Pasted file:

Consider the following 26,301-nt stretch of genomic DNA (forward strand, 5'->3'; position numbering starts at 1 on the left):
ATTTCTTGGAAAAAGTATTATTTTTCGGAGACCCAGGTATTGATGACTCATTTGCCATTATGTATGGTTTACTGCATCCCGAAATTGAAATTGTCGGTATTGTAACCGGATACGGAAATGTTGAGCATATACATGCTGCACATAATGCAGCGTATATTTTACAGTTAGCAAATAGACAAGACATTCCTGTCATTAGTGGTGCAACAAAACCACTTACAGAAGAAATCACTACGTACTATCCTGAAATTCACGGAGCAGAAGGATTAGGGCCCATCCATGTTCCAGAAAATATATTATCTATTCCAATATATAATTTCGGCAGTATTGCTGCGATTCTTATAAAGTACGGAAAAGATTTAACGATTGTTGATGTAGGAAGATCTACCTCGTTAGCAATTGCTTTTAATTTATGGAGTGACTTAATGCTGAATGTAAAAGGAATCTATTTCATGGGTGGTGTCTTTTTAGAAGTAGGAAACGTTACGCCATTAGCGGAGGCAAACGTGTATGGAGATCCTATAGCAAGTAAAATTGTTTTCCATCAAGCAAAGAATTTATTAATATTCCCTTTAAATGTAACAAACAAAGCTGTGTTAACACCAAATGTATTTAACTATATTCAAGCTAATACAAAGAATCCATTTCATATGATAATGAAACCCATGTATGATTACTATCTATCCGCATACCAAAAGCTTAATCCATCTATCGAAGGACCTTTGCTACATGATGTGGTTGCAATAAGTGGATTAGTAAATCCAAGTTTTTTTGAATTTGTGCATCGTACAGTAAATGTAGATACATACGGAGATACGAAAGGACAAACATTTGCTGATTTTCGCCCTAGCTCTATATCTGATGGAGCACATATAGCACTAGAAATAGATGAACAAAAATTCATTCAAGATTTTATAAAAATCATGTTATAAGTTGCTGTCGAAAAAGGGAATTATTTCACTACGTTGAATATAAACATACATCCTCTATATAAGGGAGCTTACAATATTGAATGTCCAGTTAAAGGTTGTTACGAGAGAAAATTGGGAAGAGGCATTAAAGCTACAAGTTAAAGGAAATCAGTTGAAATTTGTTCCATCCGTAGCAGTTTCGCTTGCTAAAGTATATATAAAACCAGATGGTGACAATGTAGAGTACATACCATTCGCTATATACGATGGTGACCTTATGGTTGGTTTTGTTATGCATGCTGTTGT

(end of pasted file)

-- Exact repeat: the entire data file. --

Consider the following 26,301-nt stretch of genomic DNA (forward strand, 5'->3'; position numbering starts at 1 on the left):
ATTTCTTGGAAAAAGTATTATTTTTCGGAGACCCAGGTATTGATGACTCATTTGCCATTATGTATGGTTTACTGCATCCCGAAATTGAAATTGTCGGTATTGTAACCGGATACGGAAATGTTGAGCATATACATGCTGCACATAATGCAGCGTATATTTTACAGTTAGCAAATAGACAAGACATTCCTGTCATTAGTGGTGCAACAAAACCACTTACAGAAGAAATCACTACGTACTATCCTGAAATTCACGGAGCAGAAGGATTAGGGCCCATCCATGTTCCAGAAAATATATTATCTATTCCAATATATAATTTCGGCAGTATTGCTGCGATTCTTATAAAGTACGGAAAAGATTTAACGATTGTTGATGTAGGAAGATCTACCTCGTTAGCAATTGCTTTTAATTTATGGAGTGACTTAATGCTGAATGTAAAAGGAATCTATTTCATGGGTGGTGTCTTTTTAGAAGTAGGAAACGTTACGCCATTAGCGGAGGCAAACGTGTATGGAGATCCTATAGCAAGTAAAATTGTTTTCCATCAAGCAAAGAATTTATTAATATTCCCTTTAAATGTAACAAACAAAGCTGTGTTAACACCAAATGTATTTAACTATATTCAAGCTAATACAAAGAATCCATTTCATATGATAATGAAACCCATGTATGATTACTATCTATCCGCATACCAAAAGCTTAATCCATCTATCGAAGGACCTTTGCTACATGATGTGGTTGCAATAAGTGGATTAGTAAATCCAAGTTTTTTTGAATTTGTGCATCGTACAGTAAATGTAGATACATACGGAGATACGAAAGGACAAACATTTGCTGATTTTCGCCCTAGCTCTATATCTGATGGAGCACATATAGCACTAGAAATAGATGAACAAAAATTCATTCAAGATTTTATAAAAATCATGTTATAAGTTGCTGTCGAAAAAGGGAATTATTTCACTACGTTGAATATAAACATACATCCTCTATATAAGGGAGCTTACAATATTGAATGTCCAGTTAAAGGTTGTTACGAGAGAAAATTGGGAAGAGGCATTAAAGCTACAAGTTAAAGGAAATCAGTTGAAATTTGTTCCATCCGTAGCAGTTTCGCTTGCTAAAGTATATATAAAACCAGATGGTGACAATGTAGAGTACATACCATTCGCTATATACGATGGTGACCTTATGGTTGGTTTTGTTATGCATGCTGTTGT